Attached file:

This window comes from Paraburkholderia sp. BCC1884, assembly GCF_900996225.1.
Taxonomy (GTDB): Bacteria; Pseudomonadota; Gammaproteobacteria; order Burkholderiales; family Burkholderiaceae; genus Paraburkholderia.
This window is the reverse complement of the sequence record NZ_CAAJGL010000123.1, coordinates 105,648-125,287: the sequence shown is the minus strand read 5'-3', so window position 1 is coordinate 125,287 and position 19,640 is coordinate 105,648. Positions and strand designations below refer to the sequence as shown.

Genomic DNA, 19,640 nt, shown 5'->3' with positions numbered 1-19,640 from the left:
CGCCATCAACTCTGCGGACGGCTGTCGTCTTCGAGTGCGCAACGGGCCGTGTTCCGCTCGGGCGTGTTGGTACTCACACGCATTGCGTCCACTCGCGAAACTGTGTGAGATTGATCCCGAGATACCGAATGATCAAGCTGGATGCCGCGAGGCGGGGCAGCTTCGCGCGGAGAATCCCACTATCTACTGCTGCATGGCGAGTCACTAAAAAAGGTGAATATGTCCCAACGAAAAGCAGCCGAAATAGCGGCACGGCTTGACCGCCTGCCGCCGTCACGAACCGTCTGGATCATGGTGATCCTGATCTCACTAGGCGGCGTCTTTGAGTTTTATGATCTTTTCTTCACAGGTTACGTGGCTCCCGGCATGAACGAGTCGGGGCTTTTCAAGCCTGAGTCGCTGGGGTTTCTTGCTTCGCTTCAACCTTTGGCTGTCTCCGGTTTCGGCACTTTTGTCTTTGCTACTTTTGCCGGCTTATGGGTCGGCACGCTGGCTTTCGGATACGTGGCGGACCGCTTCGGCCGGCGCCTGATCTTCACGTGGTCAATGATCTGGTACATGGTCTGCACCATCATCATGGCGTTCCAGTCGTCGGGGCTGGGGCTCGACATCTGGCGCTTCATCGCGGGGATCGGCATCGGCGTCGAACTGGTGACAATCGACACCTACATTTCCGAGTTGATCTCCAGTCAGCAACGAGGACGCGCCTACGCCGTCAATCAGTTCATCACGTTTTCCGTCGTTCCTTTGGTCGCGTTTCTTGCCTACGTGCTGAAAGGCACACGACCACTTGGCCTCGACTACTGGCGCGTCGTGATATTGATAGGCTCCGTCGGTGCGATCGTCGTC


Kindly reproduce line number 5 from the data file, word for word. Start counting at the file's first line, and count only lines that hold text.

CGCCATCAACTCTGCGGACGGCTGTCGTCTTCGAGTGCGCAACGGGCCGTGTTCCGCTCGGGCGTGTTGGTACTCACACGCATTGCGTCCACTCGCGAAACTGTGTGAGATTGATCCCGAGATACCGAATGATCAAGCTGGATGCCGCGAGGCGGGGCAGCTTCGCGCGGAGAATCCCACTATCTACTGCTGCATGGCGAGTCACTAAAAAAGGTGAATATGTCCCAACGAAAAGCAGCCGAAATAGCGGCACGGCTTGACCGCCTGCCGCCGTCACGAACCGTCTGGATCATGGTGATCCTGATCTCACTAGGCGGCGTCTTTGAGTTTTATGATCTTTTCTTCACAGGTTACGTGGCTCCCGGCATGAACGAGTCGGGGCTTTTCAAGCCTGAGTCGCTGGGGTTTCTTGCTTCGCTTCAACCTTTGGCTGTCTCCGGTTTCGGCACTTTTGTCTTTGCTACTTTTGCCGGCTTATGGGTCGGCACGCTGGCTTTCGGATACGTGGCGGACCGCTTCGGCCGGCGCCTGATCTTCACGTGGTCAATGATCTGGTACATGGTCTGCACCATCATCATGGCGTTCCAGTCGTCGGGGCTGGGGCTCGACATCTGGCGCTTCATCGCGGGGATCGGCATCGGCGTCGAACTGGTGACAATCGACACCTACATTTCCGAGTTGATCTCCAGTCAGCAACGAGGACGCGCCTACGCCGTCAATCAGTTCATCACGTTTTCCGTCGTTCCTTTGGTCGCGTTTCTTGCCTACGTGCTGAAAGGCACACGACCACTTGGCCTCGACTACTGGCGCGTCGTGATATTGATAGGCTCCGTCGGTGCGATCGTCGTC